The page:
The “Nasty Woman” cocktail was really just a cosmo on the rocks, a traditional offering dressed up in a topical joke. Along with the “Bad Hombre”—a spicy cilantro margarita—it seemed to at first provide a bit of grease to the celebratory wheels of BuzzFeed’s entertainment-side staffers as they took their seats to watch the company stream a live, election-night special via Twitter from its Manhattan office on Tuesday.
Hubris was also on the menu. The event was an ambitious attempt to combine BuzzFeed’s modernist style with a traditional format and, in turn, connect advertisers with a target-rich audience of youthful elites. But what was supposed to be the coronation of America’s first female president turned into something completely different, leaving the stylish millennials in the live crowd increasingly turning to their drinks for liquid courage.
“We’re doing this our own way,” host Eugene Lee Yang said soon after the program’s 6 p.m. start time. His promise belied the effort’s conventional setup: five people sitting at a round table. But it proved true in regard to BuzzFeed’s bundle of political analysis and reports from the field alongside celebrity interviews and periodic segments on “fire tweets”—that is, zingers on Twitter. The BuzzFeed entertainment staffers in the live audience, largely separated from the BuzzFeed News journalists pumping out stories a few rooms over, initially howled at each mention of another “WTF campaign moment.”
Every news startup is a media critique in its own right. Tuesday’s program was BuzzFeed’s take on cable news’ election-night specials, long on internet memes and short on the analytical minutiae that drives so much live political coverage. There was little of the usual real-time punditry about narratives forming or dissipating. There was no white man in a suit making blue and red electoral magic on a giant touchscreen monitor. And there were occasional moments designed to make fun of cable, including a brief supercut of CNN’s Wolf Blitzer announcing “Key Race Alerts.”
“We don’t pretend we have special wizards in the back room,” Editor in Chief Ben Smith, in a blue blazer, told me while we stood next to a makeshift control room for the night. “We’re not trying to create a false sense that we know everything. We’re trying to approach this not with fake authority and theatrics, but with transparency.”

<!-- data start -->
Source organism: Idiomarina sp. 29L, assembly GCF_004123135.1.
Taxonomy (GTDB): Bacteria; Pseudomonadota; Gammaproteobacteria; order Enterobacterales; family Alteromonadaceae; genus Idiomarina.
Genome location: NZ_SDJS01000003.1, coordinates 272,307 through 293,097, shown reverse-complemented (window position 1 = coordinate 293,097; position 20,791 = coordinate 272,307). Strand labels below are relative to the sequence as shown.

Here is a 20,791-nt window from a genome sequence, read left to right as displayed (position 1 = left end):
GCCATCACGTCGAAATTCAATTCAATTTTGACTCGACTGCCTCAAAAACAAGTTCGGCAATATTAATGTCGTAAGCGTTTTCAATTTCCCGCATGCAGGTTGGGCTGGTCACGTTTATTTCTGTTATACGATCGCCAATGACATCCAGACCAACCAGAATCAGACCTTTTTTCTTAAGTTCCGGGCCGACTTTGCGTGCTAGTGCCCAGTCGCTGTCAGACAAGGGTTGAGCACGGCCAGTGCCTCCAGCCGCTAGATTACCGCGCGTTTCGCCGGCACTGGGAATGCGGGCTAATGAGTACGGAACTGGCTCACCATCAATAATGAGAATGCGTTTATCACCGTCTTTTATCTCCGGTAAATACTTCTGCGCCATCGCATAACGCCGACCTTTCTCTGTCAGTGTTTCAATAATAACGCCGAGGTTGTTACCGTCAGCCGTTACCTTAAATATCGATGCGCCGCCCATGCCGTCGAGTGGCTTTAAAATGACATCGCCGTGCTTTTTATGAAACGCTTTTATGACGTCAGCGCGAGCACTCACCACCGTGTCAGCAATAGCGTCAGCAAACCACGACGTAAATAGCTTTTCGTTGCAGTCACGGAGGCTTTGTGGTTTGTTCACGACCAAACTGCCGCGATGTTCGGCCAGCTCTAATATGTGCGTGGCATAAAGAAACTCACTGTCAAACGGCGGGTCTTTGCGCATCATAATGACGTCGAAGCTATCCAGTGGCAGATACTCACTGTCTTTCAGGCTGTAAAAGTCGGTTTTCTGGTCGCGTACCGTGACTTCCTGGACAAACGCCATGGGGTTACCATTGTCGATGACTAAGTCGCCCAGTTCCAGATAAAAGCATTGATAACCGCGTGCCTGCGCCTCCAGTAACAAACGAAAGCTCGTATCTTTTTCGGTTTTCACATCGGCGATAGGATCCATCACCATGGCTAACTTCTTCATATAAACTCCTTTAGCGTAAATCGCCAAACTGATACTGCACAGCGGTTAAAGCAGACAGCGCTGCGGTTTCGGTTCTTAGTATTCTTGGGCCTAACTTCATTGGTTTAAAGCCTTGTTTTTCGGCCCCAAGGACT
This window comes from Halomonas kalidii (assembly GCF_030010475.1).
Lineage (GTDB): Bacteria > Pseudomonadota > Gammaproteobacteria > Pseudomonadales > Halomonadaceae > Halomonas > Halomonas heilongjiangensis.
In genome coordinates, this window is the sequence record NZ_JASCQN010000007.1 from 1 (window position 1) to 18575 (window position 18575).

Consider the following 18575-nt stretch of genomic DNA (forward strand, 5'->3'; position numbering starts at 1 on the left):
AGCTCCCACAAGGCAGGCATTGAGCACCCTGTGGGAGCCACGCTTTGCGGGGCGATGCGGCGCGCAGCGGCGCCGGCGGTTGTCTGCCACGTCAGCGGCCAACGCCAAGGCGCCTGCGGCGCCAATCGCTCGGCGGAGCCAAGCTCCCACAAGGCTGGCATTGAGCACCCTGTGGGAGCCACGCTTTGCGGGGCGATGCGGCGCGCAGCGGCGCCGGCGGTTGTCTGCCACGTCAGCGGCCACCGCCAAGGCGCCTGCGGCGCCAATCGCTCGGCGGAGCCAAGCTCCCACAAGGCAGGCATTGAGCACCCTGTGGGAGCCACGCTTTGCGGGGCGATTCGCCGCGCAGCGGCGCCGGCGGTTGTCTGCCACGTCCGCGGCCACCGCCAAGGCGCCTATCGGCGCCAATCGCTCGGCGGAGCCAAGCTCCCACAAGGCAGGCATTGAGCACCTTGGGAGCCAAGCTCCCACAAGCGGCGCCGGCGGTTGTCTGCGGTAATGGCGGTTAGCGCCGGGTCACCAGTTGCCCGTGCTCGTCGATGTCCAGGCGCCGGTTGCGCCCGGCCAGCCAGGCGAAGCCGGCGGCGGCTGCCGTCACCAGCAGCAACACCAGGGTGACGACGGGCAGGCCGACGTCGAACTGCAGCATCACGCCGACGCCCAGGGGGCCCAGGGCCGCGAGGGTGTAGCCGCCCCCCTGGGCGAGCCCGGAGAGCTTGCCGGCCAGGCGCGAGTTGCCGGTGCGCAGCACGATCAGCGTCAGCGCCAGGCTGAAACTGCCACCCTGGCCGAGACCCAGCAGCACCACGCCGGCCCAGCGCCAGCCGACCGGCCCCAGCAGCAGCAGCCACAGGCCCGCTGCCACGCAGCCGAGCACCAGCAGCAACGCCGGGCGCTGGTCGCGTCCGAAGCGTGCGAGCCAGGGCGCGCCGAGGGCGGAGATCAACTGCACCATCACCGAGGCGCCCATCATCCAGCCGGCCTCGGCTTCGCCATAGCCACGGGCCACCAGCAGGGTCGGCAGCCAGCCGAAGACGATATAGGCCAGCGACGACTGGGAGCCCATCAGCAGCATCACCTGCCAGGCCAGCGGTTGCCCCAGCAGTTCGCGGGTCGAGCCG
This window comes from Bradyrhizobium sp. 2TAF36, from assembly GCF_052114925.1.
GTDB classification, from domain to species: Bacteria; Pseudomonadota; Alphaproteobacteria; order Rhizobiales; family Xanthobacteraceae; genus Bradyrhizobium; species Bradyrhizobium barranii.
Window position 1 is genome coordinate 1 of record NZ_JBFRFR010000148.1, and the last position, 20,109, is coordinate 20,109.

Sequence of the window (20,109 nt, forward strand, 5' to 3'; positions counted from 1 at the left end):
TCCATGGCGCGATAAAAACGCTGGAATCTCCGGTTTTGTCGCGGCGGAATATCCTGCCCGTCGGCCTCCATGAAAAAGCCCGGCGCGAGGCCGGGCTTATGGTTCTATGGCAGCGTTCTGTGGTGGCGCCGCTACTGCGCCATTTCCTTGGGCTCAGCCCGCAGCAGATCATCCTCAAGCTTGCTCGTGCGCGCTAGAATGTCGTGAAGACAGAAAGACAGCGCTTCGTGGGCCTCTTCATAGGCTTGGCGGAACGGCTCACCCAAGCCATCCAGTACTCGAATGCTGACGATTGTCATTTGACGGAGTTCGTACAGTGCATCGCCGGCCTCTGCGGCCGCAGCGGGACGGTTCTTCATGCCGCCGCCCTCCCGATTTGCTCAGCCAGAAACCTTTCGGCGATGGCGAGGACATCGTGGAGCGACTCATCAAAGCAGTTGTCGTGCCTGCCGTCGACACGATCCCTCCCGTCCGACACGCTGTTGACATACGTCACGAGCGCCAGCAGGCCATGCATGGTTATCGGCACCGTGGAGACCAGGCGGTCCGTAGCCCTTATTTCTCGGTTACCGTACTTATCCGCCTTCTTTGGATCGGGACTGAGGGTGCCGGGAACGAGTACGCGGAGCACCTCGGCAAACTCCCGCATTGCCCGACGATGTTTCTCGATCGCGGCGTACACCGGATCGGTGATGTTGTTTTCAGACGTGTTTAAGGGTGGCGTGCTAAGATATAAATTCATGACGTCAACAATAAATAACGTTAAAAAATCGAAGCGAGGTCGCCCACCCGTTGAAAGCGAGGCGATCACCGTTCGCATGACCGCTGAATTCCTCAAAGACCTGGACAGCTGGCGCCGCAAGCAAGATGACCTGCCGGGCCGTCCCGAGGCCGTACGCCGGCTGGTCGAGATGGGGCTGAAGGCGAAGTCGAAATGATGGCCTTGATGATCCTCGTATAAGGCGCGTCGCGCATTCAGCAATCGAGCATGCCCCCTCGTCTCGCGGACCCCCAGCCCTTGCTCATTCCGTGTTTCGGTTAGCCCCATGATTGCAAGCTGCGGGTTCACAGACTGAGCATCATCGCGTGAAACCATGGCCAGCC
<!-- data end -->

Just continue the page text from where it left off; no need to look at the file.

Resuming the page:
Smith shuffled back and forth between his newsroom and the specially built studio in BuzzFeed’s cafeteria for much of the night, eyes often glued to his phone. “Like any reporter, I have a lot of nervous energy,” he said. “There’s just so much downtime before results start coming in, so in some ways it’s great to have this huge production….The thing with election night is that there’s a lot of fucking news.”
And on this election night, a lot of bad news for the BuzzFeed entertainment staffers arrayed in a room adorned with huge “WIN” and “WTF” stickers. The live show provided a useful diversion for a few hours before establishment players began dissecting results in earnest. BuzzFeed’s plan was to call states less aggressively, leaving the artisanally minded crowd arrayed before it frantically scrolling through updates on their phones to get John King’s latest analysis of Cuyahoga County turnout.
There’s never been anything quite like Donald Trump. There will be an immediate global crisis if he’s elected.
BuzzFeed News was prepared to cover a Hillary Clinton administration adversarially, Smith told me around 7 p.m. “There’s never been anything quite like Donald Trump,” he added. “There will be an immediate global crisis if he’s elected.”
Smith’s journalists did appear poised to report on that crisis as they periodically beamed in with live reports from candidates’ watch parties or other locations. The same couldn’t be said for the crowd of BuzzFeed internet-makers sitting in front of the live show’s stage. The collective mood grew increasingly dour as push notifications alerting them to each successive Trump victory began popping up on their phones.
But these onlookers also needed to play the dual role of studio audience. At one point between segments, a staffer asked them to keep cheering for additional segments and interviews. “I know things aren’t going great right now,” he said. “But there a lot more people watching than the people in this room.” (Final audience numbers are not yet available.) As strong results for Trump continued to trickle in, a few hands from the news side could be heard grumbling about the lack of ideological diversity in the crowd—and, eventually, tongue-in-cheek relief that the event hadn’t turned into an informal Clinton victory party, as some had feared.
The apprehension became palpable as The New York Times’ real-time projection meters ticked further in Trump’s direction. A BuzzFeed spokeswoman eventually asked me to leave around 10:30 p.m., long before the decisive states were called. She didn’t give me a firm reason why, but I could hazard a guess. It was a rude awakening–streamed live online–for a digital media giant coming into its own.